This month’s Changing the Atmosphere column features a guest report on the recent Rio+20 conference by anthropologists Myanna Lahsen and Colleen Scanlan Lyons. Lahsen is an associate researcher in the Earth System Science Center at the Brazilian Institute for Space Research (INPE) in São José dos Campos, Brazil, and editor of the WIREs Climate Change online journal domain entitled “The Social Status of Climate Change.” Scanlan Lyons is a research associate at the Institute of Behavioral Science and the Center for the Study of Conflict, Collaboration & Creative Governance at the University of Colorado at Boulder, as well as the director of research and faculty for CU’s President’s Leadership Class. We really appreciate having the opportunity to learn about the conference through their experiences, as well as considering the implications of this event for anthropological research on climate change.
Experiencing Rio+20 through the Lenses of Anthropology and Climate Change
By Myanna Lahsen and Colleen Scanlan Lyons
Capturing the United Nations Conference on Environment and Development—known as Rio + 20—is a difficult task. The conference was simultaneously inspiring and frustrating to participants from around the world who flocked to the gorgeous Brazilian city of Rio de Janeiro during the official conference from 20-22 June 2012, and to the innumerous events during the two weeks leading up to it. The original Earth Summit meeting in 1992, which gave rise to concerted international treaty-making for environmental protection, was already faltering ten years ago, when world leaders in Johannesburg retreated from the more ambitious statements made in 1992. This led some to speak of the “death” of “Rio environmentalism,” referring to the efforts initiated in 1992. Rio+20 was not expected to yield large results either. At Rio+20, the “death of sustainable development” was declared as a proposal for an inverse paradigm for our future. Since “development” hasn’t been able to successfully incorporate social and environmental needs, we should try the inverse: social and environmental realities should be prioritized and incorporate development within the framework of their efforts instead.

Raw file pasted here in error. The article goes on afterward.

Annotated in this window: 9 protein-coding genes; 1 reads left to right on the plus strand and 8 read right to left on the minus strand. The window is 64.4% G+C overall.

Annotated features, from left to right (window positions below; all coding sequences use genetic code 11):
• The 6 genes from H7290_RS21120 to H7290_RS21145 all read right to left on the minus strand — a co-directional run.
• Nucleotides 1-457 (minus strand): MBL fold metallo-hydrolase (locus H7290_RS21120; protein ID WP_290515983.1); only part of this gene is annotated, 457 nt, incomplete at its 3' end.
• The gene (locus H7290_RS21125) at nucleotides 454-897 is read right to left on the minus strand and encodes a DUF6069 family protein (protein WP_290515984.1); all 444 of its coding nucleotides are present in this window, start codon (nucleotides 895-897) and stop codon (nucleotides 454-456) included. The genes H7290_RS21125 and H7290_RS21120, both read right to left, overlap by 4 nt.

Along with the conference came protests by civil society. Many environmental and other engaged groups objected to being listed as supporters of the pallid and unambitious formal document produced by diplomats as an outcome of meeting—ironically titled “The Future We Want.” Some twenty thousand environmental activists, rural and urban workers, students, professors, native peoples and other groups gathered in protests the streets. The peacefulness of the demonstrations perhaps reflected best the general attitude towards Rio+20, which brought some advances but fell far short of the challenges, representing a huge loss of an opportunity to address urgent planetary problems.
Aside from the weak outcome, one great frustration of attending Rio+20 was also a reflection of its upside: the amazing concentration of interesting people, events, and discussions. It was impossible to take advantage of more than a small fraction of the richness offered for free—many sessions simultaneously—in spaces scattered all over the city. The events addressed elements of the conference’s guiding themes of sustainable development and a green economy. These vast topics were often subdivided into related thematic areas, such as poverty eradication, gender inequity, conservation of natural areas, and mitigation of/adaptation to the realities of climate change, reflecting the particularities of their organizers’ agendas.
At the Humanidade event and exhibit structure mounted on the grounds of the Copacabana Fort, for example, social entrepreneurs academics, NGO leaders, and governmental officials debated concrete actions toward sustainable business development, while citizens of Rio waited up to five hours to tour the impressive exhibit that highlighted aspects of consumption and production while posing questions for our future.
At the Ford Foundation’s event on women and climate change, the former President of Ireland, Mary Robinson, eloquently conveyed the central challenges that Rio + 20 highlighted—especially the need to transform the actions that lead to the harsh realities felt by people around the world. As she addressed women activists from many developing countries, she pronounced: “The face of climate change is an indigenous woman or a woman farmer—and she is hurting.” She continued, “we need to change our lifestyles – we need people to help the vulnerable communities.”